• “Within 10-20 years Fast breder reactors will have swept windmills and solar panels away.”
        Jeeeze. Spoken by a nuclear physicist in 1960.

      • “Within 10-20 years Fast breder reactors will have swept windmills and solar panels away.”
        Not if the warmunists have anything to say about it. They don’t want to reduce emissions of CO2, they want to impoverish the mass of humanity.

    • Personally, I would never say never. More to Roger’s point, he did qualify the statement with “(when or if)”. He is at least a clear-eyed optimist.

      • DJ,
        Note that are my words, not Pielke’s (see the red dashed line divider).
        Supporting your point, I preceded that sentence with ” Of course, we cannot count on fusion — or any new tech — to save us.”
        “Clear-eyed optimist” — that’s a great description of my beliefs.

  11. Any assumption used in setting the foundation of a research paper invalidates its conclusions.
    Predictions of the future, no matter how they are arrived at, are speculative assumptions.
    If you leave the speculation-on-speculation based papers out, there is nothing to warrant the emergency halt of industry and redistribution of western money by the global com-cabal.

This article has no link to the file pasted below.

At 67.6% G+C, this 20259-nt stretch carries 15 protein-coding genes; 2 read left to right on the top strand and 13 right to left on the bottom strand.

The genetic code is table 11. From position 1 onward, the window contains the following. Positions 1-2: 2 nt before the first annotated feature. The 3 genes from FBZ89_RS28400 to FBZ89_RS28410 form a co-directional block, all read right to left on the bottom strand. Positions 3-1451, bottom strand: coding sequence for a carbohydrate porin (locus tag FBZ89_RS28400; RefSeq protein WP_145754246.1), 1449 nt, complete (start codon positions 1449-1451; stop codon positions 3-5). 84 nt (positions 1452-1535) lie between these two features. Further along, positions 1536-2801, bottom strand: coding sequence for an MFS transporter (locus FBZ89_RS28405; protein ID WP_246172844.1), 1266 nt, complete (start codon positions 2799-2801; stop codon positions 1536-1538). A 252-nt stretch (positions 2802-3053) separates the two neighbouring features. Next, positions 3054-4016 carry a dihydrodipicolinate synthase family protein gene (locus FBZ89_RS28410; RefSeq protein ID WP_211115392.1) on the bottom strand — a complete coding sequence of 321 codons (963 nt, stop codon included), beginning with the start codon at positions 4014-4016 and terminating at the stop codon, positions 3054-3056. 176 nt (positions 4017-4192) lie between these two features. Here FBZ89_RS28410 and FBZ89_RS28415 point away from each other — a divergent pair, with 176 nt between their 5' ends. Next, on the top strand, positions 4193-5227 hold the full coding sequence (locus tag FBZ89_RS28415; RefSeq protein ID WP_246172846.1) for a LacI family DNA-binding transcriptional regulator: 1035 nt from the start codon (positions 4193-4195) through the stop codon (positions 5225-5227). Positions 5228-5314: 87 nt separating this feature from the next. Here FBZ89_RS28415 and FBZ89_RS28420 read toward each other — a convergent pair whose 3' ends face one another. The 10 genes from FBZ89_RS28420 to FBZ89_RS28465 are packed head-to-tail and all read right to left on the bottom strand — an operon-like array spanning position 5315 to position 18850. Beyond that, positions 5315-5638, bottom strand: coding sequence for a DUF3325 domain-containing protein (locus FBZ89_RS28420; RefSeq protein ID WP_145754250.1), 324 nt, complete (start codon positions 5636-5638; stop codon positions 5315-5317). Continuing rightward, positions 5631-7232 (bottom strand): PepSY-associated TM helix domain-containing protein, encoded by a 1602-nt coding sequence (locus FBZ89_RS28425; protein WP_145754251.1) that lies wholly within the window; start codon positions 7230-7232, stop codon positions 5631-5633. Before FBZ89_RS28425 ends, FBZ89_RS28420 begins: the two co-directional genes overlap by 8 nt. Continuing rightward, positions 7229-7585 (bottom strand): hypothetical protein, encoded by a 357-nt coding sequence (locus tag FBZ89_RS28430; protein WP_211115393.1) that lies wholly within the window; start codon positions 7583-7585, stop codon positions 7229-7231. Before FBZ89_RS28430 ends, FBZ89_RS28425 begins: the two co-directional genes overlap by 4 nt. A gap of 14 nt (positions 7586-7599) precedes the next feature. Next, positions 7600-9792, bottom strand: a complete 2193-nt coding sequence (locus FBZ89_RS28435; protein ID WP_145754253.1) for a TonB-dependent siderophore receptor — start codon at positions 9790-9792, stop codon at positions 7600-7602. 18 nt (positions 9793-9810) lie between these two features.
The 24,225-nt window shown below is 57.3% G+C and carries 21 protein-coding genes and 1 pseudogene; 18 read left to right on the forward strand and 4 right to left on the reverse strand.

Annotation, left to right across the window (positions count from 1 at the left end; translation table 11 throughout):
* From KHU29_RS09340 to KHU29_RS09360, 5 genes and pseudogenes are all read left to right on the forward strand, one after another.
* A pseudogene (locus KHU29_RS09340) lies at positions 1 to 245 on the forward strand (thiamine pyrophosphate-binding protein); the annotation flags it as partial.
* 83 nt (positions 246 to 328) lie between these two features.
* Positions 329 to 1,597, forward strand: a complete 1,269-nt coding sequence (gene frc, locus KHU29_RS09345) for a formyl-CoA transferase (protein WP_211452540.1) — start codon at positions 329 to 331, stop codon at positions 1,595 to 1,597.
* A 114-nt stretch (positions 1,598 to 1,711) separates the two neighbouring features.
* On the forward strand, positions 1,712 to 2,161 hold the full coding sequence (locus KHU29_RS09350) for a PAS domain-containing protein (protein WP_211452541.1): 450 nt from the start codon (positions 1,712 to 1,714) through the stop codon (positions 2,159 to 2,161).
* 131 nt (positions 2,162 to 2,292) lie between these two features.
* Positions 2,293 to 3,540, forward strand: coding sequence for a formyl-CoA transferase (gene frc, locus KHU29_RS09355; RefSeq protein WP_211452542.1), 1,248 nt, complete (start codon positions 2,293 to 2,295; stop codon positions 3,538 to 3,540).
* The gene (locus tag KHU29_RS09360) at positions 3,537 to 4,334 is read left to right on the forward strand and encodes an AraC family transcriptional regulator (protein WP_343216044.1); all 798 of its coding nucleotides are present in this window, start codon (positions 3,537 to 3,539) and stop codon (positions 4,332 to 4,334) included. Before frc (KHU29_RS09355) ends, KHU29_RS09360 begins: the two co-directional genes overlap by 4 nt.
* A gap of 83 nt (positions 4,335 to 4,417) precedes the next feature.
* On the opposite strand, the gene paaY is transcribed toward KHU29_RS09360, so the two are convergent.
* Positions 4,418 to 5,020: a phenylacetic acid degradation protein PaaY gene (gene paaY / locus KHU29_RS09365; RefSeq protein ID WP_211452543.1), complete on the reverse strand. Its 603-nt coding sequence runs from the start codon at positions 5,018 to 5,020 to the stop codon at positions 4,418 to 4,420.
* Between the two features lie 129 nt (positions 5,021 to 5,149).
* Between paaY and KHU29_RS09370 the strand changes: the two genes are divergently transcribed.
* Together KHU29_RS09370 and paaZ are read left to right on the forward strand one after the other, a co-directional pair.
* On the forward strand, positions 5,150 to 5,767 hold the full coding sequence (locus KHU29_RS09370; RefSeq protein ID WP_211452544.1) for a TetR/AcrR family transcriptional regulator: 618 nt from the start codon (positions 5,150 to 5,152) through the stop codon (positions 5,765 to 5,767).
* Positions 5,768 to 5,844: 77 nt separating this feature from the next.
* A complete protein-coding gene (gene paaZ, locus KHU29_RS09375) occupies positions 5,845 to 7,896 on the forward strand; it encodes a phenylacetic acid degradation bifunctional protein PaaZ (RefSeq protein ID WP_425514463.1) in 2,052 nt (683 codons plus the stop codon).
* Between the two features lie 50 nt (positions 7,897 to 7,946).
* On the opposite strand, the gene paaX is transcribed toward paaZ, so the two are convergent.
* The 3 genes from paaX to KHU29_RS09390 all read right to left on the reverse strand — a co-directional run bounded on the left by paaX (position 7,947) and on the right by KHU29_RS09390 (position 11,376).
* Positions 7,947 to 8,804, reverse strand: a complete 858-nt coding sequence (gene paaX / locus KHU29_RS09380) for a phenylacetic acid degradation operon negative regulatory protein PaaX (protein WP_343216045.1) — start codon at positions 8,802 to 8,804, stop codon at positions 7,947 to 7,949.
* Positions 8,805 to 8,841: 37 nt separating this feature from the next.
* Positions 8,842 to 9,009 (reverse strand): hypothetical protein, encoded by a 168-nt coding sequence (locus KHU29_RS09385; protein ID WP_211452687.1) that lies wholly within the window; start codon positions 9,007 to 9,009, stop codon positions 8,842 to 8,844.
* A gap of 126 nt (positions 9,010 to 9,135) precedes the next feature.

• It invalidates the conclusions if you wish to take action on them. Or more precisely extrapolate beyond the scope of them. In of themselves, your conclusions are simply predicated on your initial assumptions.

  12. The fascination with fusion fascinates me. TAE indicates they are about 0.3% of the way to obtaining the required temperatures. It has taken them 20 years so far. Larry’s provided link has them admitting several years more research will be needed after they achieve the temperature goal (without speculating how long that step still might take). Sure, p-11B is a laudable goal, but I doubt we see it demonstrated (much less commercialized) in the lifetime of the present backers. Larry will protest that venture investors have a respectable track record, but billions of Kelvins is not something dollar-billionaires grasp.
    Yes, fusion is inevitable, but perhaps generations away. In the meantime, fission: U, Pu, and Th. The longer we wait to implement, the more humanity will suffer for the delay.